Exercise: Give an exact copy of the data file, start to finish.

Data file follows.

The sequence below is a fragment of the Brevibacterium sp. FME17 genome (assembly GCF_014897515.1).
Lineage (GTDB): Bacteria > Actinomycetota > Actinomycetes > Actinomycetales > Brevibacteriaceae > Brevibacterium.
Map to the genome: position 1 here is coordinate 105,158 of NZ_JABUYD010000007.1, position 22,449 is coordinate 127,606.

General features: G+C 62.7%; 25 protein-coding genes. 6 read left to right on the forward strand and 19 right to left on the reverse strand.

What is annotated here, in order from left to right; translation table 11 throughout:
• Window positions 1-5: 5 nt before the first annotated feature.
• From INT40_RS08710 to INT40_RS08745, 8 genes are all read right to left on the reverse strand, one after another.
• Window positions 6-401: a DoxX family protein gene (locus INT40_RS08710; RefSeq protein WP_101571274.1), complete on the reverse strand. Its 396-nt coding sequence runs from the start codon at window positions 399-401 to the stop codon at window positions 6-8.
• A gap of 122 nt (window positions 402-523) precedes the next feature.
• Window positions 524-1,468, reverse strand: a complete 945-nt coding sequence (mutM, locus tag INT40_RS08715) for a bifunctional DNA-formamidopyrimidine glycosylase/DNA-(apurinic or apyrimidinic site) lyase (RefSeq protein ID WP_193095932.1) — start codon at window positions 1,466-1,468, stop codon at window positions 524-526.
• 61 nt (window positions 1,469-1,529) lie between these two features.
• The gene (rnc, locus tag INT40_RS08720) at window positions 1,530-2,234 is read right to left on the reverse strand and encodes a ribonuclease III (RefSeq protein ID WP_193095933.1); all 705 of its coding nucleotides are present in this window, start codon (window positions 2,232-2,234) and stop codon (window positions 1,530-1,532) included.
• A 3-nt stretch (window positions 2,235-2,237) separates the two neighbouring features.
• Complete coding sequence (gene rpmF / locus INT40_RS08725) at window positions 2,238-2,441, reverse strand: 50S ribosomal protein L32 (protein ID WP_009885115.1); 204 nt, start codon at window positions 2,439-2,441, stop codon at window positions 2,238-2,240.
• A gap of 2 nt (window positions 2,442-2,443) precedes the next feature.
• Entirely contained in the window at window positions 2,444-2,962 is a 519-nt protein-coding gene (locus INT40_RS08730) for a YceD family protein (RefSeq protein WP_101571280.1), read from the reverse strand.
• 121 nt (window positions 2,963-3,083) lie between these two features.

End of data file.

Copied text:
The sequence below is a fragment of the Brevibacterium sp. FME17 genome (assembly GCF_014897515.1).
Lineage (GTDB): Bacteria > Actinomycetota > Actinomycetes > Actinomycetales > Brevibacteriaceae > Brevibacterium.
Map to the genome: position 1 here is coordinate 105,158 of NZ_JABUYD010000007.1, position 22,449 is coordinate 127,606.

General features: G+C 62.7%; 25 protein-coding genes. 6 read left to right on the forward strand and 19 right to left on the reverse strand.

What is annotated here, in order from left to right; translation table 11 throughout:
• Window positions 1-5: 5 nt before the first annotated feature.
• From INT40_RS08710 to INT40_RS08745, 8 genes are all read right to left on the reverse strand, one after another.
• Window positions 6-401: a DoxX family protein gene (locus INT40_RS08710; RefSeq protein WP_101571274.1), complete on the reverse strand. Its 396-nt coding sequence runs from the start codon at window positions 399-401 to the stop codon at window positions 6-8.
• A gap of 122 nt (window positions 402-523) precedes the next feature.
• Window positions 524-1,468, reverse strand: a complete 945-nt coding sequence (mutM, locus tag INT40_RS08715) for a bifunctional DNA-formamidopyrimidine glycosylase/DNA-(apurinic or apyrimidinic site) lyase (RefSeq protein ID WP_193095932.1) — start codon at window positions 1,466-1,468, stop codon at window positions 524-526.
• 61 nt (window positions 1,469-1,529) lie between these two features.
• The gene (rnc, locus tag INT40_RS08720) at window positions 1,530-2,234 is read right to left on the reverse strand and encodes a ribonuclease III (RefSeq protein ID WP_193095933.1); all 705 of its coding nucleotides are present in this window, start codon (window positions 2,232-2,234) and stop codon (window positions 1,530-1,532) included.
• A 3-nt stretch (window positions 2,235-2,237) separates the two neighbouring features.
• Complete coding sequence (gene rpmF / locus INT40_RS08725) at window positions 2,238-2,441, reverse strand: 50S ribosomal protein L32 (protein ID WP_009885115.1); 204 nt, start codon at window positions 2,439-2,441, stop codon at window positions 2,238-2,240.
• A gap of 2 nt (window positions 2,442-2,443) precedes the next feature.
• Entirely contained in the window at window positions 2,444-2,962 is a 519-nt protein-coding gene (locus INT40_RS08730) for a YceD family protein (RefSeq protein WP_101571280.1), read from the reverse strand.
• 121 nt (window positions 2,963-3,083) lie between these two features.